Nye Beach

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Nye Beach Arch on Coast Street
Nye Beach, March 2010

Nye Beach is a central district in Newport in the U.S. state of Oregon. The Nye Beach historic overlay district is bounded on the north and south sides by Northwest Twelfth Street and Southwest Second Street respectively; on the east side by Herbert Street and on the west side by the Pacific Ocean.[1] Situated on a sea cliff, the district has been a popular vacation spot since the late 19th century. Cultural and literary groups such as Oregon Coast Council for the Arts, Yaquina Art Association, and Writers on the Edge are based in Nye Beach, as are Newport's Performing Arts and Visual Arts Centers. The beach attracts tide-pool enthusiasts and beachcombers as well as surfers, sail-boarders, crabbers, clam diggers, kite flyers, photographers, and artists and has also been the site of marine and geological research projects.

A changing coastline[edit]

In the early 1800s, the beach that would become Nye Beach was demarcated to the south by the Yaquina River and a rocky outcropping known as Jump-off Joe. In those days, Jump-off Joe extended into the sea and posed an obstacle to beach traffic. By the mid-20th century, coastal erosion had caused the sea stack to separate from the cliff, develop an arch, and finally crumble, leaving only a scattering of rock formations to mark the spot.[2] Without this natural barrier nothing remains to separate Nye Beach from Agate Beach State Recreation Site to the north.[3]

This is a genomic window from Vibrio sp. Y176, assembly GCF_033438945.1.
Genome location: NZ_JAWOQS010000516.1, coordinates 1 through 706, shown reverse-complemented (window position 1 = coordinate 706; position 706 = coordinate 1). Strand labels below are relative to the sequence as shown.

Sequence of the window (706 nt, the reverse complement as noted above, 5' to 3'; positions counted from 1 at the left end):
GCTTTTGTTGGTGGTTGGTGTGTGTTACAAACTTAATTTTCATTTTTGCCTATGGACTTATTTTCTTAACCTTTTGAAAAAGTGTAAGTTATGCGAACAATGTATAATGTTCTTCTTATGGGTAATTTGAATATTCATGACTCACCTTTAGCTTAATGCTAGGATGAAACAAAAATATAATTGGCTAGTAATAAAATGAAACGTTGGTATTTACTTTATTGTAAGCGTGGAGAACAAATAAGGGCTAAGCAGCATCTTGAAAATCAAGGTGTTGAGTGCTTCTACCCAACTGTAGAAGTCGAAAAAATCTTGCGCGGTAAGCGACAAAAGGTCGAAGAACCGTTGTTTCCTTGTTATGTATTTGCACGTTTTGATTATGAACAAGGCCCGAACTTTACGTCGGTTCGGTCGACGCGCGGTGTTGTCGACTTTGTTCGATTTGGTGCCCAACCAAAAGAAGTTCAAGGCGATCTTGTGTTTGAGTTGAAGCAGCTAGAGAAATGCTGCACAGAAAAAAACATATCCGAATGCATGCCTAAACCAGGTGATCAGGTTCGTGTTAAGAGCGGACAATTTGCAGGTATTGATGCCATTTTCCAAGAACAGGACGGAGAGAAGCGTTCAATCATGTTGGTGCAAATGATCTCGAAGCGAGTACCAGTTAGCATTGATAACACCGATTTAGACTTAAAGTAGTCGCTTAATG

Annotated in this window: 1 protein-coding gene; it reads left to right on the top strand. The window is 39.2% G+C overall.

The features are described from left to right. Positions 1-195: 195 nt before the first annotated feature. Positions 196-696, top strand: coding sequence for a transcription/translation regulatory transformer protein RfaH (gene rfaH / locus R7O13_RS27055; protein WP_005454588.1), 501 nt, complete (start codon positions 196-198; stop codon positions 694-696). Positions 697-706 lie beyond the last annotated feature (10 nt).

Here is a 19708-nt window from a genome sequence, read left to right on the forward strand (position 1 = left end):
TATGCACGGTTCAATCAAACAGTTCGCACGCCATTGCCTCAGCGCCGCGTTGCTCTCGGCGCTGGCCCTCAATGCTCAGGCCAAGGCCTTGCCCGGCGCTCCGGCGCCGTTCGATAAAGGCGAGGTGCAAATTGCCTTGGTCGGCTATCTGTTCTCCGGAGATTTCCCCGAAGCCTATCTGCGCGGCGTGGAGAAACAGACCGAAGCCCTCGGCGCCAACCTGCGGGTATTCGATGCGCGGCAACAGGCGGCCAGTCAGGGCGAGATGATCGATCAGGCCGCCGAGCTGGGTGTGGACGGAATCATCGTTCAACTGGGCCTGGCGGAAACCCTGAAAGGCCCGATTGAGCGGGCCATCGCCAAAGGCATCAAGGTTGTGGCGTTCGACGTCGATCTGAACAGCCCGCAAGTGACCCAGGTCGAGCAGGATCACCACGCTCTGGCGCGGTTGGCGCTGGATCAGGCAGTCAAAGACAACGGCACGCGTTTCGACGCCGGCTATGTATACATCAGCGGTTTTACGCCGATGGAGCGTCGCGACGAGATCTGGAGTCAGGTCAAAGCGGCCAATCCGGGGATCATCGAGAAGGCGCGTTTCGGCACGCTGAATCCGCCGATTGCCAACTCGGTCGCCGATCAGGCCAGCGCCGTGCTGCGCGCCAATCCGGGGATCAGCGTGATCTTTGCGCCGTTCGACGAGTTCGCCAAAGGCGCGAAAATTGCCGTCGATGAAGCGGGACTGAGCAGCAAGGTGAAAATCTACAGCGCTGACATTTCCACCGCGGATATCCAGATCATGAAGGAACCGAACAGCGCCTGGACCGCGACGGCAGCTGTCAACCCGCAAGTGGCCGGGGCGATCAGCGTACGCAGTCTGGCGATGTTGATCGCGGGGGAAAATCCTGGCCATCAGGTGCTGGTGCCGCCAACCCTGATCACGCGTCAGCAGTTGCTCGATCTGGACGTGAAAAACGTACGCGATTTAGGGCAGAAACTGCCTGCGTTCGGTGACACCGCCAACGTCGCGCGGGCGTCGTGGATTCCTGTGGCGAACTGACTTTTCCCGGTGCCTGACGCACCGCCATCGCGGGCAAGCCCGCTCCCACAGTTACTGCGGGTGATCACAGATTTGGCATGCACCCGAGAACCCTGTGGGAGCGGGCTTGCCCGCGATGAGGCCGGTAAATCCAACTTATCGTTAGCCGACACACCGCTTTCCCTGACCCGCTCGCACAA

Jump-off Joe and Nye Beach in 1910

Since the demise of Jump-off Joe, at least one (and possibly more) similar, but less imposing, outcroppings have appeared, carved by coastal erosion from the sea cliff. "Slipper Rock," a few hundred feet south of the original Jump-off Joe, resembled its predecessor, complete with arch, and in time met a similar fate. A 2004 geological report on the Oregon coast refers to the entire slide area north of Nye Creek as the Jump-off Joe landslide block.[4]

In 1942 a landslide took out about 15 acres (6 ha) of coastal land and downed a number of houses at the Jump-off Joe site; other homes in the area were undermined by subsequent erosion.[5]

In 1980 a condominium development under construction near the "Slipper" site also collapsed.

Remnants of both events can still be seen. Broken cement walls and footings in the Slipper area are visible from the sea.

Jump-off Joe was a significant coastal feature, like its more stable neighbor, Yaquina Head. Yaquina Head is mainly composed of basalt and breccia, susceptible to erosion at a much slower rate than the sandstone of Jump-off Joe.[2]

History[edit]

In the early 1800s, the coastal land that became Nye Beach was part of the sprawling Coast Indian Reservation. By 1865, the Indian population of the area was severely diminished and so the United States government opened it for homesteading.[6]

John Nye homesteaded the Nye Creek area in 1865, when it was a semi-wilderness. At the time, Yaquina Bay frontage was the primary destination of visitors to Newport. Nye Beach lacked any approach by road and was edged by cliffs. A stream (Nye Creek), had carved an opening in the sea cliff, an access point that would become the heart of the Nye Beach district. This spot later became known as "the Turnaround."